Avian Diseases

Part 1: What causes disease?

Part 2: Major Avian Diseases

Not all of us are lucky enough to have a background in biology or medicine. However, it is very important to understand what causes disease and what cures are available, as everyone gets sick once in awhile (some more than others). In the first part of this article I will give you a basic background on disease causing organisms and ways in which we treat them. I will concentrate more on diseases in general and less on birds. Human examples are often times more enlightening. In the second part I will concentrate on specific diseases of captive psittacines.

Antigens and Pathogens

An antigen is anything that causes irritation to the body, causing it to react. This could be anything from pollen to a splinter to a virus. A pathogen is an antigen that causes a disease. The pathogens we typically think of are bacteria, fungi, and viruses.

Bacteria are microscopic, one-celled organisms that exist everywhere. The digestive tracts of all animals are colonized by bacteria, which aid in digestion by freeing up or creating nutrients. Some animals rely so heavily on their gut bacteria that they cannot digest properly without them. Normally these bacteria keep each other in check through competition, and do more good than harm. It is only when things get out of balance that these bacteria cause problems.

Of course, there are plenty of bacteria that are not native to the body. The skin usually provides an effective barrier against infection, but cuts and scrapes can allow bacteria to invade. Mucus membranes, like those in the mouth and sinus are also routes for infection. Bacteria can disrupt the body in a number of ways, but the most dangerous bacteria usually produce a toxin of some sort. These toxins may persist long after the bacteria themselves are dead. Food poisoning is often caused by bacterial toxins.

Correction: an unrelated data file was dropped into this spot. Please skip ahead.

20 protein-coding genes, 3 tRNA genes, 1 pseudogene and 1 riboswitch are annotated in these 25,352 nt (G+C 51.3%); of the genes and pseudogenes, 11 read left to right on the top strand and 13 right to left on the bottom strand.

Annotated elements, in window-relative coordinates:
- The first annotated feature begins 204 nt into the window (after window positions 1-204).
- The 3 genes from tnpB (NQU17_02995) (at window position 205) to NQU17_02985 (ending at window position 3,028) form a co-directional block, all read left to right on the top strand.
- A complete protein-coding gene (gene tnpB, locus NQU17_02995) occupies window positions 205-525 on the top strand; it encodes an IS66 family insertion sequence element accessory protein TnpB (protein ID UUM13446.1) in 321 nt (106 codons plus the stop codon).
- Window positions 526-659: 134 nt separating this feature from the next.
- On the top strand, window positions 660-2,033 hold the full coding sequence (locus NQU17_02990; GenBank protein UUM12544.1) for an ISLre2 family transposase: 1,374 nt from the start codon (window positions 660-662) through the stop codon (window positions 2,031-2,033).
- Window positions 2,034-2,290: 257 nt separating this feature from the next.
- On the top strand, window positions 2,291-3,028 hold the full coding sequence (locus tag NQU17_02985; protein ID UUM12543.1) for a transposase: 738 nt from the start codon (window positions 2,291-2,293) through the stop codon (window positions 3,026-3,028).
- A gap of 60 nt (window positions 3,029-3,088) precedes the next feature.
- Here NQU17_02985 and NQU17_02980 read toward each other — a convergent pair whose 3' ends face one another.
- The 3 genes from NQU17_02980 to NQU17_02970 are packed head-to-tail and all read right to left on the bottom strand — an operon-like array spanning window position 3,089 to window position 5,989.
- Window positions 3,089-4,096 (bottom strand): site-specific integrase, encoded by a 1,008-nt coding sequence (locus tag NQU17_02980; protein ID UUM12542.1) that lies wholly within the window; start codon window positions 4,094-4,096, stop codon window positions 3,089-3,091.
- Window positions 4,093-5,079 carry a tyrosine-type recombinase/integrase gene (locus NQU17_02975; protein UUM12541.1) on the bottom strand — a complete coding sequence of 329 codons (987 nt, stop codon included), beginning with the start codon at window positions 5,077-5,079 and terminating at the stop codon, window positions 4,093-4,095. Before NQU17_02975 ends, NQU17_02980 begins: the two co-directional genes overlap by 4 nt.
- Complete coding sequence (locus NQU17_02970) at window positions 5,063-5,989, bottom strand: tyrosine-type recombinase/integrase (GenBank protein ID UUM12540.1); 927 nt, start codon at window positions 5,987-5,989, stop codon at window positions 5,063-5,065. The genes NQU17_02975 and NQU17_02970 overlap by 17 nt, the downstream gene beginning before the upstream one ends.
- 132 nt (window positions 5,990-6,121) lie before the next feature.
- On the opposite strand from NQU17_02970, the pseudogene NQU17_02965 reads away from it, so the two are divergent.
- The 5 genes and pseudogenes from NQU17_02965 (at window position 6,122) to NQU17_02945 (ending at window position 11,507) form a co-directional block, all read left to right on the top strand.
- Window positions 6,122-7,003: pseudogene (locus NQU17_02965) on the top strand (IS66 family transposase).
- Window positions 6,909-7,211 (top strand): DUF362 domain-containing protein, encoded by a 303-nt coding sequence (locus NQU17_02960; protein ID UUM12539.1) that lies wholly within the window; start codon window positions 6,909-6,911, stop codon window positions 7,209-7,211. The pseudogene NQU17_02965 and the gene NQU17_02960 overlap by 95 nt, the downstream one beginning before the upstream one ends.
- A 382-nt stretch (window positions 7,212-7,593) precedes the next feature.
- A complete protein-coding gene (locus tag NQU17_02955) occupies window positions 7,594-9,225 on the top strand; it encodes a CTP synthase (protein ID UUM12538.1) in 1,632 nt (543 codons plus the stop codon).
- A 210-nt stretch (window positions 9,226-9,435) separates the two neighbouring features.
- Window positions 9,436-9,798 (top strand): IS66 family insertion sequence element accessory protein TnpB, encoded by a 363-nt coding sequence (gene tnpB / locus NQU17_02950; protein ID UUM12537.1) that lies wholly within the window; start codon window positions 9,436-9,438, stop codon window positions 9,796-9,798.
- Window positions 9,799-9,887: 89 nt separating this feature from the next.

Fungi reproduce by making spores which can exist in the environment until they find a suitable place to colonize. Spores are virtually everywhere, and tend to survive longest in damp or humid locations. Frequent cleaning won't get rid of spores completely (bread will eventually go moldy no matter how clean your counter is), but it will reduce the number of spores in the environment. Healthy animals are capable of avoiding most fungal infections unless they are exposed to a very large numbers of spores.A virus injecting its DNA.

Viruses are not classified as living organisms. They are basically wandering packets of genes that cannot reproduce on their own. Viruses usually attack a very specific type of cell within the host organism. They attach to the surface of the cell like a tiny moon lander and then inject their DNA. This DNA then combines with that of the cell, modifying it into a factory for making more viruses. The cell will fill up with virus parts until it explodes, releasing many more viruses into the body. Click here to see an animation.

One of the main problems with viruses is that they prevent cells from functioning normally. A good example of this is HIV. This virus attacks helper T cells, the body's first line of defense against infection. In a patient with HIV all these cells stop protecting the body and start making viruses instead. Patients with AIDS die from bacterial infections, pneumonia, and other diseases that would be relatively easy for a health human to recover from.